Thank you also, Mr. G, for your detailed description of the telecast.

L'air d'esprit; chor: Gerald Arpino; mus: Adolphe Adam

Mmm, now i'm confused...music by Adam or by Minkus...?

if mem. serves some of the music interpolated into act 1 of the bavarian ballet's staging of GISELLE w/ nureyev and seymour uses some of this music.

will take a look at my old VHS, but yes, i always took noticed of the Giselle/Albrecht dancing of this production as longer than usual, but i thought that it was the Rudy's usual extra-steps approach on choreography ...(BTW, never came out on DVD...?)

a chart compliled by frank reis(sp?) for a DANCE MAGAZINE insert on GISELLE details some of this music's interpolations.

Will definitely try to search for it...

Again, thank you both , as always, for your valuable information!

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Oh, that pas de deux is by Minkus all right. It does things harmonically and melodically that Adam would never have done. Remember, we're talking about a piece of music that was recorded ca. 1973, and scholarship in ballet music at that time almost entirely consisted of believing the album credits. I remember hearing that music for the first time, thinking "No way that's Adam," and scanning the liner notes for a source, which wasn't given.

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here's the NYPL cat. entry on the GISELLE folio/insert from DANCE MAGAZINE:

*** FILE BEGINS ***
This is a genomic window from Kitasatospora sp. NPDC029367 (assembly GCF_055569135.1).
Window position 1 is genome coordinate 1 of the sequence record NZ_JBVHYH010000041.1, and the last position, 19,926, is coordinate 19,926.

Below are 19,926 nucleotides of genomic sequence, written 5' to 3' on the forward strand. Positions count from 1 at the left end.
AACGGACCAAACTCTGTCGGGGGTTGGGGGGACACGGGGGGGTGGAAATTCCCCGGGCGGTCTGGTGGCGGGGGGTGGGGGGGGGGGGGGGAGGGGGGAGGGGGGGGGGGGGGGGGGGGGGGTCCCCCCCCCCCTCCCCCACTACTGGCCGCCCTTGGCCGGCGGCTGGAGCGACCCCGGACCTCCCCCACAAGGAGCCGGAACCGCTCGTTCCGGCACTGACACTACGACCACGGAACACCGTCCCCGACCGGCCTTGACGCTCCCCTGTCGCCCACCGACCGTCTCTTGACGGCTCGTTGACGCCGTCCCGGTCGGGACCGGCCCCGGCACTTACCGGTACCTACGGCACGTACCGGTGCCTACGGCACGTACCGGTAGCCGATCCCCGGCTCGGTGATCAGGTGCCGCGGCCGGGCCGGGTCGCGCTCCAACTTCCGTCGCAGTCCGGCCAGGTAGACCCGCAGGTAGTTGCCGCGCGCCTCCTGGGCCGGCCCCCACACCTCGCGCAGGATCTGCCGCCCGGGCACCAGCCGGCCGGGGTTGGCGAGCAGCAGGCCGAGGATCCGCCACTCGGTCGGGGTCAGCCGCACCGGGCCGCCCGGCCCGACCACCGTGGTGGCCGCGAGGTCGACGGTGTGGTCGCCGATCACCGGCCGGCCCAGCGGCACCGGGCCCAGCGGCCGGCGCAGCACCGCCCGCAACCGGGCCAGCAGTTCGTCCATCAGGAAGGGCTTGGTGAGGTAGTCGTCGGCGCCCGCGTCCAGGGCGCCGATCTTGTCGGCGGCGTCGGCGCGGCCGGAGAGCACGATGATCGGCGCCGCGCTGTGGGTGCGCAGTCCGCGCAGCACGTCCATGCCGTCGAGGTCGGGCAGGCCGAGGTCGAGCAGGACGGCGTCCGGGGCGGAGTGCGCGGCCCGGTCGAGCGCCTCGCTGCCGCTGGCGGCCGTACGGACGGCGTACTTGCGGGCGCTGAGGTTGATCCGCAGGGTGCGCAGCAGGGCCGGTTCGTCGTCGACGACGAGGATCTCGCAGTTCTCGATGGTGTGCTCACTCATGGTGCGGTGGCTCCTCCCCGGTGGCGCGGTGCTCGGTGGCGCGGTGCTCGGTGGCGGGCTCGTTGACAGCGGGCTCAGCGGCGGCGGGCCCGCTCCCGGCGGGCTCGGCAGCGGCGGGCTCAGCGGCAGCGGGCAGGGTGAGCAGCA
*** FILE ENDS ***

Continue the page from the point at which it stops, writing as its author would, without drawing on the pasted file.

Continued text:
Ries, Frank W. D. In search of Giselle: "travels with a chameleon romantic."

Dance magazine. New York. Aug 1979, p [59]-74. illus

Traces changes in the ballet from its original production in 1841 to the present. Chart (p. 72-73) compares score of 1841 Paris production with the 1888 St. Petersburg version.

re: the zuraitis recording, i don't know if it's been re-released on CD but it's on vinyl and used compies sometimes come up for sale. i don't recall ever seeing the same recording on CD for resale.

Marion Smith's excellent book on GISELLE also notes what recording contain which 'lost' music: BALLET AND OPERA IN THE AGE OF 'GISELLE' by Marian Smith (Princeton University Press).

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the attached .jpg is a scan of the liner notes for the zuraitis recording of GISELLE. (according to this text, signed by Karolynne Gee, "Musical interpolations by other composers had been introduced into the original score long before 1887 [the year of Petipa's last? restaging] when Petipa asked Leon Minkus, resident composer at the Maryinsky, to write additional music for Giselle's first act variation (No. 7) and for her second variation in the 'Grand Pas de Deux' (No. 15)." [the notes then go on to note the addition from the start of Burgmuller's 'peasant' pas de deux.]

oddly, no specific mention of the 'pas de deux' (No. 4) .

fyi:

post-848-1191513394_thumb.jpg

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In the Giselle recording of Bonynge there is a pas de vendanges that is a piece that I have only seen in a shortend version of the Seymour and Nureyev film recording. Is this the pas de deux that you are talking about or was it from Adam?